Religion, like nations and individuals, passes through the regular gradation, first of infancy, when religious ideas and thoughts are crude in the extreme; the age of Puritanism, when innocent women and children are burned at the stake for witchcraft, when with gloomy faces and in unsightly dress the poor fanatics sacrificed every pleasure on the altar of duty; the time when Sunday was a day of horror to children from its gloom, a day when every innocent amusement was forbidden. After religion’s infancy comes youth. At that stage, the absurd dress and gloomy faces were not considered essential adjuncts to religion, but free discussion was not allowed upon religious subjects. Everything must be taken for granted, without any investigation on the part of the people. After youth comes manhood, the time when reason has full sway, when superstition and credulities form no part of religious teaching and thought. People are able to think, to reason for themselves. After the age of manhood, comes old age and that is the stage of agnosticism. Questions are being asked, and ideas propounded which must not be overlooked nor treated with contempt. All questions asked in a fair spirit, must be answered in a fair manner. It is not sufficient to say, “it is so”, but good and tangible reasons must be given to prove the truth of an assertion. We are now in the stage of “old age.” Agnosticism and Infidelity are wide spread. After old age comes decay and the decline of the absolutely orthodox. From time immemorial, every religion has passed through the same gradation, of infancy, youth, old age and decay finally comes philosophy.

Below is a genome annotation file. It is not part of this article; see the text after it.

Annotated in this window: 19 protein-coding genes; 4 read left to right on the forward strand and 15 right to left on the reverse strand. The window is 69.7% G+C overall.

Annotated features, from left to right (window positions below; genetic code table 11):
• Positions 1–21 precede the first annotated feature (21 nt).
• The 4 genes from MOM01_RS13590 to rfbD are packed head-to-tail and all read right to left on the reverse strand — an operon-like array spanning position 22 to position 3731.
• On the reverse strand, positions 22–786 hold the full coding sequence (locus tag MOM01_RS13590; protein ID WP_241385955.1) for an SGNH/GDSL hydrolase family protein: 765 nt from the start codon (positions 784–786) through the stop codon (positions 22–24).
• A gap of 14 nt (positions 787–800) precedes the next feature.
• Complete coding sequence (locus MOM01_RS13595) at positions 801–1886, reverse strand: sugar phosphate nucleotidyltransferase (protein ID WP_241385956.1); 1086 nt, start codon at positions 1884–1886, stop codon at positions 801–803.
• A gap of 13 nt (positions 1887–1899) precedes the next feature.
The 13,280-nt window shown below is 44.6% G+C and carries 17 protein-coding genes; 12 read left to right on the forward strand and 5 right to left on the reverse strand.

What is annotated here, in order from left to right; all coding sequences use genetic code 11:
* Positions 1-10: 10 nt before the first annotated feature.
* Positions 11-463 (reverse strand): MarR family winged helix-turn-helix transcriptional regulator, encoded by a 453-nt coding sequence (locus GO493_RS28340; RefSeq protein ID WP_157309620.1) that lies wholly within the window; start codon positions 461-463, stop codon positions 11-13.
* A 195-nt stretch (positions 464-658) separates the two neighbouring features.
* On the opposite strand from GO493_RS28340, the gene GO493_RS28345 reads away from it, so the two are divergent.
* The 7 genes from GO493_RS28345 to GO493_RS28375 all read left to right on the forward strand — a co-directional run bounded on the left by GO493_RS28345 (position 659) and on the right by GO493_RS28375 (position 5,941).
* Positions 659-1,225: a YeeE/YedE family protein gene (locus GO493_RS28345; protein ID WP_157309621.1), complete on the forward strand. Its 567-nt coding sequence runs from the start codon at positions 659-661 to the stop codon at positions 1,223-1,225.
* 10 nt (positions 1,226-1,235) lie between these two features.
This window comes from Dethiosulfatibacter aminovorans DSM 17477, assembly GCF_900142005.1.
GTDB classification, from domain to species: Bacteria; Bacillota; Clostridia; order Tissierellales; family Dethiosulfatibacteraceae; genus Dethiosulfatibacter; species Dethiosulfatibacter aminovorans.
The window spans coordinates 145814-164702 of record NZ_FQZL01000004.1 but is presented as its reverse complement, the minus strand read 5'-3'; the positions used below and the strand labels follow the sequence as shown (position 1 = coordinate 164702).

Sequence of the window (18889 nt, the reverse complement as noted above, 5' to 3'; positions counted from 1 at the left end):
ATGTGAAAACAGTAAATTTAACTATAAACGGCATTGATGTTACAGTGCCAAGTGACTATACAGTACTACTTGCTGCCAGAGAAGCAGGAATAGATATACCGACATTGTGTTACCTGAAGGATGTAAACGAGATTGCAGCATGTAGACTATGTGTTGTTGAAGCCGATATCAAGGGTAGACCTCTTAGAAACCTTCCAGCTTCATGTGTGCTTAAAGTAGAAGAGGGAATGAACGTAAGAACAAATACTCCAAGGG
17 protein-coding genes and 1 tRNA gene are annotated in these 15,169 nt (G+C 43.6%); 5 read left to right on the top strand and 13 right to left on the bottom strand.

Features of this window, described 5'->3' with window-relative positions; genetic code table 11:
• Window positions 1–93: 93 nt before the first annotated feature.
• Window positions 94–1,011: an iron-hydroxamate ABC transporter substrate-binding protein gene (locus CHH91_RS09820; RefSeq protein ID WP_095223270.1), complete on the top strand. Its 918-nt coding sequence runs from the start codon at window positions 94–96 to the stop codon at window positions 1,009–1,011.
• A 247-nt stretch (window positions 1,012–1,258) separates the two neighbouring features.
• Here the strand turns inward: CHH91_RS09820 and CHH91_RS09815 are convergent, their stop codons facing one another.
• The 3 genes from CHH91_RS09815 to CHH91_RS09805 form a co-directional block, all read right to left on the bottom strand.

“BUT as for us, we stand above. I do not know whether Bulgaria is at war with England; but if so, it is evidently the duty to God and man of every Bulgarian to knock the block off General Haig. At the same time, if that Bulgarian does not respect Kings College Chapel, or uses my first edition of Adonais for pipe lights, I will knock his block off if I can catch the Bulgar at it.” [via]
“Dogmatization is the opposite of routinization, in which spiritual realities are affirmed so strongly that it becomes a duty that must be done for others, humanity, the environment, but never for one’s self. The idea of growth becomes simply another goal on a long list of goals, and the genuine joy it offers is lost in its metamorphosis into duty. (Geburah/Mars)” [via]